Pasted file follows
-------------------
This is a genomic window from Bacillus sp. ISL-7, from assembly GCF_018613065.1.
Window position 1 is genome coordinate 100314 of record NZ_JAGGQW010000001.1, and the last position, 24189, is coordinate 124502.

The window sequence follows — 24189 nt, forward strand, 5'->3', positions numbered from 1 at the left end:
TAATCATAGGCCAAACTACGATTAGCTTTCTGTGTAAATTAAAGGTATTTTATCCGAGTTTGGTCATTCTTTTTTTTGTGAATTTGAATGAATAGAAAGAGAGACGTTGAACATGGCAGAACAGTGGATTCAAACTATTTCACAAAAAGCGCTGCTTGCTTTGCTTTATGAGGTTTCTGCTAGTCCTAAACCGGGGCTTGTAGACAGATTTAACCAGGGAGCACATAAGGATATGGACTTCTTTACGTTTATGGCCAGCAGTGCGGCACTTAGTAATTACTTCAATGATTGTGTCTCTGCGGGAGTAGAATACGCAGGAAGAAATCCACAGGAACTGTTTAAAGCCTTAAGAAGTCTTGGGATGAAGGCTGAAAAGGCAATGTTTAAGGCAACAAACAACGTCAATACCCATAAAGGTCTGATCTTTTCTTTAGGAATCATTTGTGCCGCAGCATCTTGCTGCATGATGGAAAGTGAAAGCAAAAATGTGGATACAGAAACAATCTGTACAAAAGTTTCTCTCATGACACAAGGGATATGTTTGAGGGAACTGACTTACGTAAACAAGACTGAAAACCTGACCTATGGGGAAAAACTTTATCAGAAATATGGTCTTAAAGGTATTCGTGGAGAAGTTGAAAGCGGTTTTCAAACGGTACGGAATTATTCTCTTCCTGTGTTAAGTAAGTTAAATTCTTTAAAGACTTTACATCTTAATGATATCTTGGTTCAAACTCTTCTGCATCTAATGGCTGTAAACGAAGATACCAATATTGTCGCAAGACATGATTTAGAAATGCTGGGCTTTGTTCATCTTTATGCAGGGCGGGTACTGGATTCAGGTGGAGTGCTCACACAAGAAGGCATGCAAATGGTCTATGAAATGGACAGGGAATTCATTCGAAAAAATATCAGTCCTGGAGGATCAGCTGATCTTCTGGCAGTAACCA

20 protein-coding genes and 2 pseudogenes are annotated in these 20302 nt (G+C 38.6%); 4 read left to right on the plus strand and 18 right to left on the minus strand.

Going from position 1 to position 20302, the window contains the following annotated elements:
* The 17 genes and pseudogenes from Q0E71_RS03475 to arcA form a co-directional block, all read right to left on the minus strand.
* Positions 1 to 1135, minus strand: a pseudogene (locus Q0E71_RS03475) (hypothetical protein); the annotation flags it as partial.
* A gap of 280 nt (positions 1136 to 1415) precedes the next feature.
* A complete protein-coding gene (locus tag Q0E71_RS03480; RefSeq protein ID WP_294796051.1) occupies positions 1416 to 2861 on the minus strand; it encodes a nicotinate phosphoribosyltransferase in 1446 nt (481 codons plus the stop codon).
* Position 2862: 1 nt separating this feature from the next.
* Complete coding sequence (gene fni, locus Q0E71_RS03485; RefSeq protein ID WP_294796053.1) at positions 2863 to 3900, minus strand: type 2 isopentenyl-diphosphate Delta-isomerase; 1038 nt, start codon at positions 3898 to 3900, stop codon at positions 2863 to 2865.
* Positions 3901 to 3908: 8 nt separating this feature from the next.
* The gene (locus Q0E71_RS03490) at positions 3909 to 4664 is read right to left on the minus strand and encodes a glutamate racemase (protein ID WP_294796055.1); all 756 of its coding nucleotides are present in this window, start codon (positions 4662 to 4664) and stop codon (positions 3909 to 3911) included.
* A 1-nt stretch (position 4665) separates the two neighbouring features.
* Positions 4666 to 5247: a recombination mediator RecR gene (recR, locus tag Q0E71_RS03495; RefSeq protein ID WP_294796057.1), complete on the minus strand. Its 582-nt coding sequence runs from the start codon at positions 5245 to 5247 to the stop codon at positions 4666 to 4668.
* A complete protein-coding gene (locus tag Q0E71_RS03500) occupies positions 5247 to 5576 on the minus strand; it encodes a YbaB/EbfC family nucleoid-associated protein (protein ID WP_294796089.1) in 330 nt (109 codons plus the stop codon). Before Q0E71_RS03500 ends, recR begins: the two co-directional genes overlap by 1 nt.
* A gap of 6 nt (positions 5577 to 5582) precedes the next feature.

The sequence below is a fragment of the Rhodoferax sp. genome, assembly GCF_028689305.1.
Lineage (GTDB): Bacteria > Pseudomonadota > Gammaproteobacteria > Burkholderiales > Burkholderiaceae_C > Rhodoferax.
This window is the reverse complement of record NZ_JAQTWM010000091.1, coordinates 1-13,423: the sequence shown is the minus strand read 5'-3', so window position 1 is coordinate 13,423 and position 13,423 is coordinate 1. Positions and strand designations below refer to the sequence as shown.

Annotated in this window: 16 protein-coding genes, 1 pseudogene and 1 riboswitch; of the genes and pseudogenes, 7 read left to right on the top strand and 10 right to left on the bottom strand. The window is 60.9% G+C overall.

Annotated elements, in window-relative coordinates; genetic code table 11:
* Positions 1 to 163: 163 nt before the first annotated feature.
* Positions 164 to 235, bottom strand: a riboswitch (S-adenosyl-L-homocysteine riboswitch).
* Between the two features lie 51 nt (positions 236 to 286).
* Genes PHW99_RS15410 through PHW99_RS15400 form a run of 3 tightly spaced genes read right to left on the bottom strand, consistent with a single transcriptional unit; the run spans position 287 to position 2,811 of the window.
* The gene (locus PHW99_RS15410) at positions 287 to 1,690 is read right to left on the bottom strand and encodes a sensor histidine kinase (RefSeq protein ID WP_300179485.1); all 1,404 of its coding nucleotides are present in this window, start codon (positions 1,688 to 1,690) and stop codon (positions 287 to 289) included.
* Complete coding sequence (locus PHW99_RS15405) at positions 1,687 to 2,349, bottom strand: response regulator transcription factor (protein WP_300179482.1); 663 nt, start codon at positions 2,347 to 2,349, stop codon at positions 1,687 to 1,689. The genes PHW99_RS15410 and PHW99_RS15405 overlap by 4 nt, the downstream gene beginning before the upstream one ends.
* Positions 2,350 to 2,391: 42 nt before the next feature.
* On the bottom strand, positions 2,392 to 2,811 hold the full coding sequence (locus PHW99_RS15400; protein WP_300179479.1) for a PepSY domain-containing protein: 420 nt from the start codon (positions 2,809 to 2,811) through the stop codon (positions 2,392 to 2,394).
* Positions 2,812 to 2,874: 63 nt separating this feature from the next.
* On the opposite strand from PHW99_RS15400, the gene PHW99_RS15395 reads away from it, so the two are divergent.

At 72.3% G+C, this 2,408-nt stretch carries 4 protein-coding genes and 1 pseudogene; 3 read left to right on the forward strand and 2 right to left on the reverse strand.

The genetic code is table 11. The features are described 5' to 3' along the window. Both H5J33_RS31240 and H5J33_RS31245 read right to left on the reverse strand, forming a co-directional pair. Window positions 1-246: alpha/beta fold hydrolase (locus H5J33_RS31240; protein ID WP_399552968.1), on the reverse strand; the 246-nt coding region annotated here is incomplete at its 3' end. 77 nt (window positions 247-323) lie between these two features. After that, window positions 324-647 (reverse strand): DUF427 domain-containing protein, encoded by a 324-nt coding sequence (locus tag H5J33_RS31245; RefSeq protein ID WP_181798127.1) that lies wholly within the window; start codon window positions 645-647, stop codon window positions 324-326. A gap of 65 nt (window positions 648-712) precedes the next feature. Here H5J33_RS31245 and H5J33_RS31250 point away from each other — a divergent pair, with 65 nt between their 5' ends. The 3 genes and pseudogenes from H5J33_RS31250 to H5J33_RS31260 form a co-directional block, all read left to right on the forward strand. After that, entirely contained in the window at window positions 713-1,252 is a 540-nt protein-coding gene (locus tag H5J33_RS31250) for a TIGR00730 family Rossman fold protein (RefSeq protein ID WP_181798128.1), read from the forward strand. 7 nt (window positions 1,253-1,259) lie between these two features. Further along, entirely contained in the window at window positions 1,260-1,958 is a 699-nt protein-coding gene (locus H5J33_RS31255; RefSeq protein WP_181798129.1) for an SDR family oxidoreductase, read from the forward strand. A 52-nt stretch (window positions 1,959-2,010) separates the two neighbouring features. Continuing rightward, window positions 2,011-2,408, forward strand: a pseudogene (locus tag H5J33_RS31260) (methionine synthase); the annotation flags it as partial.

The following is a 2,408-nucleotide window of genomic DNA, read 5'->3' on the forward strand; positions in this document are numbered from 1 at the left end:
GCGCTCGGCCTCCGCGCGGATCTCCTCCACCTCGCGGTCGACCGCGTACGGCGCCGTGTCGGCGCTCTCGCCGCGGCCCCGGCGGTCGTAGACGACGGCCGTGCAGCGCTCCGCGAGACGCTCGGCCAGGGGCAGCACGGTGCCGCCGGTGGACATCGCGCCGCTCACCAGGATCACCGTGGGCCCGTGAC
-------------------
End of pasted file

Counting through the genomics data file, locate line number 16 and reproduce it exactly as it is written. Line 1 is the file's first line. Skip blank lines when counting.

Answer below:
* Positions 4666 to 5247: a recombination mediator RecR gene (recR, locus tag Q0E71_RS03495; RefSeq protein ID WP_294796057.1), complete on the minus strand. Its 582-nt coding sequence runs from the start codon at positions 5245 to 5247 to the stop codon at positions 4666 to 4668.